White marble Odalisque from the Art Deco period
Art Deco sculpture in white marble representing a reclining odalisque, leaning on a cushion and holding a fan. The headdress is stylized, topped by a headband in the fashion of the 1930s and holds short, curly hair. The work on the face is fine and the look is accentuated by hollowed out almond-shaped eyes. The body is sculpted in the antique style and slightly androgynous. The young woman rests on a white marble base carved in the manner of a Turkish carpet, revealing geometric and floral motifs. A second base in Breche Medici supports the whole. Work of the French school of the early twentieth century.
Base dimensions: 63cm x 22cm x 3cm (24.80 in x 8.66 in x 1.18 in)
Overall dimensions: W: 65cm, D: 22cm, H: 40cm.
Overall dimensions: W: 25,6in, D: 8,7in, H: 15,7in.
Condition report: In good condition. One toe restored. On the legs a small crack resembling a vein.
The figure of the odalisque in art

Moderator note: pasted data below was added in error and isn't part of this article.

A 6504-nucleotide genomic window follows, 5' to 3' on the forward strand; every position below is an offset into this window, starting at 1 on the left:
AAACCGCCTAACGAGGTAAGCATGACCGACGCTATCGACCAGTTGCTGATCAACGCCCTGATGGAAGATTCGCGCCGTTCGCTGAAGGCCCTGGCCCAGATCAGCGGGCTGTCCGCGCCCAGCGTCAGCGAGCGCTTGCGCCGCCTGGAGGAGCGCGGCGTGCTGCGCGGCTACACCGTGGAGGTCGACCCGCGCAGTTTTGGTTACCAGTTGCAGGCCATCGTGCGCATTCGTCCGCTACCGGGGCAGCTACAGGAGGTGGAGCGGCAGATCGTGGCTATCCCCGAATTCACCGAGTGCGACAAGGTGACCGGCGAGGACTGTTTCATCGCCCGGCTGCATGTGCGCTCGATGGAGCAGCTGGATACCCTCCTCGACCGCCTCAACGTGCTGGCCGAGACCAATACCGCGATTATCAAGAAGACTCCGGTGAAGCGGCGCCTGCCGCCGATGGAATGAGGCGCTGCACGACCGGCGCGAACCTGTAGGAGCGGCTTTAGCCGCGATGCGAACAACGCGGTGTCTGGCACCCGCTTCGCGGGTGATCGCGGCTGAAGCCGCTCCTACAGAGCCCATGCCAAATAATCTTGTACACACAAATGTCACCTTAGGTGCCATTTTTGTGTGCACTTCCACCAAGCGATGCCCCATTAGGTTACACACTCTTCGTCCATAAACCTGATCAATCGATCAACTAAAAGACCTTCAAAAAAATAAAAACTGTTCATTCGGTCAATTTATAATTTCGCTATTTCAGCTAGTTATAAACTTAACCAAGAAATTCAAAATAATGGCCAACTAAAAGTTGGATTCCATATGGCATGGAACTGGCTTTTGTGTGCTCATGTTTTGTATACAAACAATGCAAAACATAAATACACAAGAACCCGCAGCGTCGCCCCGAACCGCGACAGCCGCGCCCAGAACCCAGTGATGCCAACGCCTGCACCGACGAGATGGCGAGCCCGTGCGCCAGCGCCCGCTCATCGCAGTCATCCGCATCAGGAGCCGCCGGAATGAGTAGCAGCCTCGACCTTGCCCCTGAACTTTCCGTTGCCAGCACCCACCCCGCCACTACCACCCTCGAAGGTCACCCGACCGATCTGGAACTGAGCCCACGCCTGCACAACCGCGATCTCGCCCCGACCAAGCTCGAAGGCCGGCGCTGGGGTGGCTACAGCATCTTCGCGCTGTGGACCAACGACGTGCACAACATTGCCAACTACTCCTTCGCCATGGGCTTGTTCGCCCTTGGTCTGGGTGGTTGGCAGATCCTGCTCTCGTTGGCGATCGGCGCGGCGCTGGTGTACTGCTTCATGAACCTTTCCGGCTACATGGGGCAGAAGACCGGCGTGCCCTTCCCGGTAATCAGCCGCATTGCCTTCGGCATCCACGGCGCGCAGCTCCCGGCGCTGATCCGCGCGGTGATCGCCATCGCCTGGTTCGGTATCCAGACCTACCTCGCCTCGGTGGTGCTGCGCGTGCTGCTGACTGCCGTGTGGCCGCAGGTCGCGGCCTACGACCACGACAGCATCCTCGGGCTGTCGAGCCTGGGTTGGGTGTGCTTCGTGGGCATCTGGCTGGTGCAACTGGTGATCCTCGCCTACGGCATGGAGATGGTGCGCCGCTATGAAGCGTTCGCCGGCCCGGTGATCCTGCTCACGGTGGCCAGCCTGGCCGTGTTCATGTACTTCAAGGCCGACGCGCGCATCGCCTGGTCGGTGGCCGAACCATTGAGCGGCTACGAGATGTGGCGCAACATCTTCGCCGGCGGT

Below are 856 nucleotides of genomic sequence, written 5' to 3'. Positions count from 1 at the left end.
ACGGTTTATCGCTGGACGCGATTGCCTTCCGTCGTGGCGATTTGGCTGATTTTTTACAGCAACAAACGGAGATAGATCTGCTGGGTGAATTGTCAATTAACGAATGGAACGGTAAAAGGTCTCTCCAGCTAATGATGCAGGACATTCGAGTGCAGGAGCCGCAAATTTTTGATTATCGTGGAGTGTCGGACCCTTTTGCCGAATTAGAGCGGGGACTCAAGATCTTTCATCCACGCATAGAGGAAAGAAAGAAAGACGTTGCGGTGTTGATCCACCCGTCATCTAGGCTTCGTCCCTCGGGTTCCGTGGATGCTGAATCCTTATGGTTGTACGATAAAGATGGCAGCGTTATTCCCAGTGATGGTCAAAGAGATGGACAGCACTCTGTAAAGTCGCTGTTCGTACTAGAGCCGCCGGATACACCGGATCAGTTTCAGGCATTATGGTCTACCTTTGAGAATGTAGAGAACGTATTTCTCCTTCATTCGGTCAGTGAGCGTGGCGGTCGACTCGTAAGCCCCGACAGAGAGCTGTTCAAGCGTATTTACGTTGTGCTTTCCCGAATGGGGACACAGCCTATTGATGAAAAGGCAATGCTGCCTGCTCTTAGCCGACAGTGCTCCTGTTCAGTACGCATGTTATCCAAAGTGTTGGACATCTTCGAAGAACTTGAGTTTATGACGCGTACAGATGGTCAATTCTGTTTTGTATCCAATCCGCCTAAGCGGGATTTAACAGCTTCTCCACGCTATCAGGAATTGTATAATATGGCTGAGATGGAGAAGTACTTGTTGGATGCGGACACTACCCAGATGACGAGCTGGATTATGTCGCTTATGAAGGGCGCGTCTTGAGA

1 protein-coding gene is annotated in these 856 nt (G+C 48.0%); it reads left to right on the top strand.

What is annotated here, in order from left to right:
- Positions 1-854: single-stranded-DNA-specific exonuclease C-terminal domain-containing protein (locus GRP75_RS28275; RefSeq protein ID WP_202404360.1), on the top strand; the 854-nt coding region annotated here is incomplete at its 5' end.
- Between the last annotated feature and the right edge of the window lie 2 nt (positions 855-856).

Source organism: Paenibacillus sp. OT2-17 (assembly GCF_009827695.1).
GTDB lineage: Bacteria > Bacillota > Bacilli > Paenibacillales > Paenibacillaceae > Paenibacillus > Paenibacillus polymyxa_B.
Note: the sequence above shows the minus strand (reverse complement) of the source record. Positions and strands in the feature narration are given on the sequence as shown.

Odalisques are virgin slaves of the Ottoman seraglio. They were offered to the various women of the Sultan's harem as chambermaids. The figure of the odalisque proposed by Jean-Auguste Dominique Ingres in 1814 is a source of inspiration for this type of production from the mid-nineteenth century. Indeed, it is these attributes (fan, cushion, turban hairstyle...) and this posture with folded legs that will be remembered and found in the representation of lodalisque. In the imagination of Western artists, the figure of the odalisque is most often associated with a fantasy world of sensuality and pleasure, where women from harems lounge naked in their homes or at the baths. Throughout the 19th century, the taste for the Orient encouraged the representation of these odalisques in painting or literature. However, sculptures illustrate this theme much less often and our white marble statuette is a rare example.